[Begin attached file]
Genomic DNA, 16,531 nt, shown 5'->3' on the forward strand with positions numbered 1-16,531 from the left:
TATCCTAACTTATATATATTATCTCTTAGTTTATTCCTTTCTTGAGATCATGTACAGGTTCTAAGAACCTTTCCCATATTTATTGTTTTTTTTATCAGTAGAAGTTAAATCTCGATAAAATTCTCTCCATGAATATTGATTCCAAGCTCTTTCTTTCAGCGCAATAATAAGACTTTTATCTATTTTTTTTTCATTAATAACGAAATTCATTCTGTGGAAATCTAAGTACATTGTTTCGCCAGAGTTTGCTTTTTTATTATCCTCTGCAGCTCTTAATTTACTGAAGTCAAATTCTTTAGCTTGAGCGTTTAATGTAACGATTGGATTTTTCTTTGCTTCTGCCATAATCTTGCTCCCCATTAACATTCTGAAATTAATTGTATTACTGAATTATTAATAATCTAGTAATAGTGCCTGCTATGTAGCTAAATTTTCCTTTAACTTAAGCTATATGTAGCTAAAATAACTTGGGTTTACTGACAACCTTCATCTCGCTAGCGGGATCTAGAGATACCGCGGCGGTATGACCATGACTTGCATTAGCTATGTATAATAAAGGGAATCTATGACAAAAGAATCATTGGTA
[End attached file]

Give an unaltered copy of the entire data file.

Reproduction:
Genomic DNA, 16,531 nt, shown 5'->3' on the forward strand with positions numbered 1-16,531 from the left:
TATCCTAACTTATATATATTATCTCTTAGTTTATTCCTTTCTTGAGATCATGTACAGGTTCTAAGAACCTTTCCCATATTTATTGTTTTTTTTATCAGTAGAAGTTAAATCTCGATAAAATTCTCTCCATGAATATTGATTCCAAGCTCTTTCTTTCAGCGCAATAATAAGACTTTTATCTATTTTTTTTTCATTAATAACGAAATTCATTCTGTGGAAATCTAAGTACATTGTTTCGCCAGAGTTTGCTTTTTTATTATCCTCTGCAGCTCTTAATTTACTGAAGTCAAATTCTTTAGCTTGAGCGTTTAATGTAACGATTGGATTTTTCTTTGCTTCTGCCATAATCTTGCTCCCCATTAACATTCTGAAATTAATTGTATTACTGAATTATTAATAATCTAGTAATAGTGCCTGCTATGTAGCTAAATTTTCCTTTAACTTAAGCTATATGTAGCTAAAATAACTTGGGTTTACTGACAACCTTCATCTCGCTAGCGGGATCTAGAGATACCGCGGCGGTATGACCATGACTTGCATTAGCTATGTATAATAAAGGGAATCTATGACAAAAGAATCATTGGTA